Revision notes, activities, lesson plans, teaching ideas, and other resources for GCSE, A-Level, and IB Computer Science teachers and students.
Examples of Local Cryptocurrencies
Digital Money for Local Communities covers three examples of country-wide c...
A hash function takes arbitrary sized input data (e.g. a fil...
Cryptocurrencies vs regular currencies
What is Bitcoin and How Does it Work? is a high level overview of the Bitco...
Examples of Cryptocurrencies
Bitcoin is by far the most well known cryptocurrency. The Bitcoin website w...
Practice paper 3 exam questions
One of the drawbacks of the yearly case study is that there are no past p...
Emergency Management System Explainer Video
This short video gives an overview of some EMIS features. It includes many ...
Geographic Information Systems (GIS)
For some functionality, an EMIS may also be connected to a GIS (Geographic ...
Programming languages - from Scratch to machine code
The CS Field Guide has a very comprehensive guide to different types of pro...
Assembly language simulators
There are several assembly language simulators available for use online. Si...
4.2 Connecting computational thinking and program design
Click here for recommended IB Computer Science textbooks.
4.2.1 Characteristics of standard algorithms
VisuAlgo: Sorting Algorithms
Visu Algo is another site which offers animated visualizations of common computing algorithms. The great thing about their animated sorting algorithms is the ability to display pseudo-code next to the animation and have it run step-by-step, following each line of code as it is processed. Really useful for helping students better understand code.
Algorithms in pseudocode and flow diagrams
This video from Cambridge GCSE Computing is an excellent introduction to algorithms, helping students understand what they are and how they are used. It also briefly introduces the idea of pseudo-code as a language for writing algorithms.
Algorithms - Searching and Sorting
CS Field Guide has an extremely comprehensive page about searching and sorting algorithms, including clear explanations, animated examples, and interactives. It covers algorithm efficiency and cost.
The Searching Boxes game from the CS Field Guide makes for a good lesson starter and can help students understand the need for different searching algorithms. Once they have tried part 1, students could try Searching Boxes Part 2 and try to devise a better search algorithm.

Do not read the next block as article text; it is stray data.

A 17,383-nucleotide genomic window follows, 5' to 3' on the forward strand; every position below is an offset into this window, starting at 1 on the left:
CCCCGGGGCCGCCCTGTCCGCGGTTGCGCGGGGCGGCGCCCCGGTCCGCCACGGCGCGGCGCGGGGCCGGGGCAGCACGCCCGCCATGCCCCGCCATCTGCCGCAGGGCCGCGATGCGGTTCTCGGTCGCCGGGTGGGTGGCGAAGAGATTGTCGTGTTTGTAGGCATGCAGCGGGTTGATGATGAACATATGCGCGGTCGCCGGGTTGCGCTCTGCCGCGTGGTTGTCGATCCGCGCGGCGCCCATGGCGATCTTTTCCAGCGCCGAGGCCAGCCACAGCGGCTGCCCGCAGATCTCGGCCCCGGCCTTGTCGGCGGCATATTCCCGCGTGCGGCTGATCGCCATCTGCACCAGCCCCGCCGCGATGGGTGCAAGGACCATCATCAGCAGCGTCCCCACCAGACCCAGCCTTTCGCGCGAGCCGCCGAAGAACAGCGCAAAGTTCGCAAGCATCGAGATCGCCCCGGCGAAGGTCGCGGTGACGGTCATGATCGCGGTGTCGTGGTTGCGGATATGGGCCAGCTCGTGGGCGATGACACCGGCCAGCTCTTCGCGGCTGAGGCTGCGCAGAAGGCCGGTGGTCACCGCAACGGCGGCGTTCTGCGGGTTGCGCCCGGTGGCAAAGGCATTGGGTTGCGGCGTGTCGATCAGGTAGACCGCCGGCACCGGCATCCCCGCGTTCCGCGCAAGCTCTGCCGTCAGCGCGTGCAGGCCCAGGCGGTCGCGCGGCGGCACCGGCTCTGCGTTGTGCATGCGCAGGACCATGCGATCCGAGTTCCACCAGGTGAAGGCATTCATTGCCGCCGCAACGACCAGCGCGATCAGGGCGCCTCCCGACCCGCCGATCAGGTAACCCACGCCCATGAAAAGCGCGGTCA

Bubble sort and Merge sort
Using a combination of playing cards and simple computer animations, this video clearly explains the bubble sort and merge sort algorithms step by step. It also compares the speed of each algorithm of data sets of different sizes.
The second half of the video examines the complexity of the algorithms, introducing 'Big O' notation and highlighting how bubble sort's complexity is a major drawback on large lists.
This is another interactive to help students learn about sorting algorithms. They must use a set of virtual scales to test and compare the weights of 10 jars. Students must then line the jars up in the correct order at the bottom of the page. There are, of course, multiple ways to solve the problem - some more efficient than others. CS Field Guide have a similar game.
Advanced ICT: Sorting algorithms
Another page with animated examples of various sorting algorithms, including bubble sort (standard and optimised versions), merge sort, and insertion sort. The animation speed can be increased or decreased to help visualise the process.
Linear search / sequential search algorithm
The linear search or sequential search algorithm is very straightforward, but this video explains it. It also makes an important point that students often forget: that is, while we can see all of the numbers on display at the same time in our examples, a computer cannot. Therefore no algorithm can make 'jumps' or 'assumptions' about the data - it must be searched item by item if it is unsorted. The video also includes pseudo code for the algorithm
This Harvard CS50 video tells you everything you might want to know about the binary search algorithm. The video includes a detailed step by step explanation, plus pseudo code, and an example data set.
This Bubble Sort video does exactly as its name suggests - explaining the algorithm clearing with the aid of diagrams. Although it is labelled as "Java", it is relevant to all computer science students.
There is also a good explanation of the algorithm (including why it is very inefficient) plus step by step diagrams here.
The selection sort video from Harvard's CS50 program provides a clear explanation of this algorithm. The technique - using labelled plastic cups - is one that can easily be used in the classroom to test understanding.
Two other good examples which use clear diagrams to explain the algorithm are Algorithms Lesson 8: Selection Sort and SelectionSort animated demo.
For students who prefer step-by-step diagrams, Tutorials Point has a very clear page, along with the algorithm in structured English and pseudo code.
4.2.2 Standard operations on collections
VisuAlgo: Linked Lists, Queues, Stacks
Linked Lists (single and doubly linked), stacks, and queues are explained on this page from Visu Algo. The site is more than a simple animation of the data structures - it allows students to interact and perform different operations (insert, remove, find, etc), then displays the pseudo-code to achieve the result while showing an animation of the data structure.